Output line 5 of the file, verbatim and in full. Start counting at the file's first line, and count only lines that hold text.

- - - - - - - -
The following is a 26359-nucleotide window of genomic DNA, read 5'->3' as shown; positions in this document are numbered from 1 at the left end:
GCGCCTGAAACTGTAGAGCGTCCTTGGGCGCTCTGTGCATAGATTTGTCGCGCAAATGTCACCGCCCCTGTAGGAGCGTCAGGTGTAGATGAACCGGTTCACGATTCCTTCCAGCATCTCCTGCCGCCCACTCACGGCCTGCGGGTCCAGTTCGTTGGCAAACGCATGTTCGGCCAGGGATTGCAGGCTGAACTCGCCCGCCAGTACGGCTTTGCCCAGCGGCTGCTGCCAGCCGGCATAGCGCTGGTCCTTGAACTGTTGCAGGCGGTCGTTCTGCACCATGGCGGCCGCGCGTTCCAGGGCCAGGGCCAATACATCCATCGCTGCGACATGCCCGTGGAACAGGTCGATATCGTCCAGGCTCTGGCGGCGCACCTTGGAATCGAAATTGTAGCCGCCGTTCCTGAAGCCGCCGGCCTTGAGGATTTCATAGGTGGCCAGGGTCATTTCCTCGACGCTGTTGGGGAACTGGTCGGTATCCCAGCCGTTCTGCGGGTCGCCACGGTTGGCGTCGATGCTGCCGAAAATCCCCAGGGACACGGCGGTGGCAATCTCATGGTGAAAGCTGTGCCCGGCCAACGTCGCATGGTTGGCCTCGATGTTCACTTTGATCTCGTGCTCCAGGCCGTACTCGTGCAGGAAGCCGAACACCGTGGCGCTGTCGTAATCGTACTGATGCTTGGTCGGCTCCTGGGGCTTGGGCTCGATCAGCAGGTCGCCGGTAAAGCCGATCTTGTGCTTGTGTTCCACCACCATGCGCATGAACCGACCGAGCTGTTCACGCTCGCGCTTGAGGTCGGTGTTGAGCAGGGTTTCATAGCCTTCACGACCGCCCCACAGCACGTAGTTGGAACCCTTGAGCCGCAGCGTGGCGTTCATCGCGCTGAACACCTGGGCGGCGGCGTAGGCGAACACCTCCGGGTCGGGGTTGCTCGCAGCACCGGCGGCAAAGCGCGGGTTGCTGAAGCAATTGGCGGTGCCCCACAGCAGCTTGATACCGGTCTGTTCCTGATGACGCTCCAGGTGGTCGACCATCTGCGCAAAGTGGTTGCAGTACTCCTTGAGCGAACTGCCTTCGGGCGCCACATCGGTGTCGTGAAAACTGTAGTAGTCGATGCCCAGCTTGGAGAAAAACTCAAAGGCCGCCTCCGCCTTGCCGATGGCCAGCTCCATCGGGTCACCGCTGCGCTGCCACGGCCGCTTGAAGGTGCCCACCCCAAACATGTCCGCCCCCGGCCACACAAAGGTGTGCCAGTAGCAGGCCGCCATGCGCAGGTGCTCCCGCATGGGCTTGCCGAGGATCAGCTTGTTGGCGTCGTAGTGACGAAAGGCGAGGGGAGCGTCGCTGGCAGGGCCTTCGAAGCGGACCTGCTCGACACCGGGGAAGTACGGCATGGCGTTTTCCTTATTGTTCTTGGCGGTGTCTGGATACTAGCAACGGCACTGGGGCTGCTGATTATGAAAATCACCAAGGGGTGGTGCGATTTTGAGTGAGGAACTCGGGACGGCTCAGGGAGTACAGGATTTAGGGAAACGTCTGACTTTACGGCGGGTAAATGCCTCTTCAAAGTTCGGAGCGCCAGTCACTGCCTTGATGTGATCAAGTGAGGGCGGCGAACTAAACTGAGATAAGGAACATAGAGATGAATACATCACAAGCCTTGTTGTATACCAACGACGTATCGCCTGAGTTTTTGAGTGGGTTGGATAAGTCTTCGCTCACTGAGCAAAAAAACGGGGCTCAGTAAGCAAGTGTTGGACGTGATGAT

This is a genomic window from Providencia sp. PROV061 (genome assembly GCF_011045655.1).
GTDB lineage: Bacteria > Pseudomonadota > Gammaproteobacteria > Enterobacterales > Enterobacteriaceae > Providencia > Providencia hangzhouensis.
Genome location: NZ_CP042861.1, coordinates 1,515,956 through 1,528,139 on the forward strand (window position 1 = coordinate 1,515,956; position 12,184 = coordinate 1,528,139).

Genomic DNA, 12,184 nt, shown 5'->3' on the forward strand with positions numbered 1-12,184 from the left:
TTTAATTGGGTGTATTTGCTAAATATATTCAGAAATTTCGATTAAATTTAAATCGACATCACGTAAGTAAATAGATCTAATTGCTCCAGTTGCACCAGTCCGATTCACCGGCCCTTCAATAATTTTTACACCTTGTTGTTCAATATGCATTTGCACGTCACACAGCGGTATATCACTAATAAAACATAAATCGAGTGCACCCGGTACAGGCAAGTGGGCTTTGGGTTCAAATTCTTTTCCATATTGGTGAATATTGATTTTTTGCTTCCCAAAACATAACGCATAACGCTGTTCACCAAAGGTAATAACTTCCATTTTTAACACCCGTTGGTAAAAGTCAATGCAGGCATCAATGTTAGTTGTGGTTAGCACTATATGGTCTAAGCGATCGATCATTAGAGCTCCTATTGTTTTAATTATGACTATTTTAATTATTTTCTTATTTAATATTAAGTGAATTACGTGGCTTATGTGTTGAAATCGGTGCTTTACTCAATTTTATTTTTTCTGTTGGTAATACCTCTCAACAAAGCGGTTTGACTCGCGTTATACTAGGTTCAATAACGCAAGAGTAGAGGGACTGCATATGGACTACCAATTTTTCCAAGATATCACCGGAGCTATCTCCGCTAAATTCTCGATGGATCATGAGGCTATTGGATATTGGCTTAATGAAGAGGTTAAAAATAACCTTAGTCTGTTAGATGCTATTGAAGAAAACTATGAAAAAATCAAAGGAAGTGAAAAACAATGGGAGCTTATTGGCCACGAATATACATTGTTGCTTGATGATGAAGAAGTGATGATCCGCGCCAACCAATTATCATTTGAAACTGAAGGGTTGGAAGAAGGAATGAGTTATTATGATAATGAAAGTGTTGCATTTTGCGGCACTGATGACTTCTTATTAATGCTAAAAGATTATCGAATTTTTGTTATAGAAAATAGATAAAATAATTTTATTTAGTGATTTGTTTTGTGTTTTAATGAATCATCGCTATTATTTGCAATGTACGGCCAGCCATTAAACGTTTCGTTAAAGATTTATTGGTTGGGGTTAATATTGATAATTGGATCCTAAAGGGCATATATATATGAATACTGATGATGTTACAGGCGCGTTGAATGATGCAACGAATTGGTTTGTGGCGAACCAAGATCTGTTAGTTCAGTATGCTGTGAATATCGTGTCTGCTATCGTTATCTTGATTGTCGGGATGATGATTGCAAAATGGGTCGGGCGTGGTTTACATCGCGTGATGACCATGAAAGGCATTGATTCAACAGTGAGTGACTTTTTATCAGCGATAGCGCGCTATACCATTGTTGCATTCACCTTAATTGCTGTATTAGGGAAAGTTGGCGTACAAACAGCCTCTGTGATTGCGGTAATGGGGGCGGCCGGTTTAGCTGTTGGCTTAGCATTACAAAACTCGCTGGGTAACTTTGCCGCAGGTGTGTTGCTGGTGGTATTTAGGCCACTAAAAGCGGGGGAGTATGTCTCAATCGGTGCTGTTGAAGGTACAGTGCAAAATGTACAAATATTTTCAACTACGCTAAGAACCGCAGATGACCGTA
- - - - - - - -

Genome location: NZ_CP042861.1, coordinates 1,515,956 through 1,528,139 on the forward strand (window position 1 = coordinate 1,515,956; position 12,184 = coordinate 1,528,139).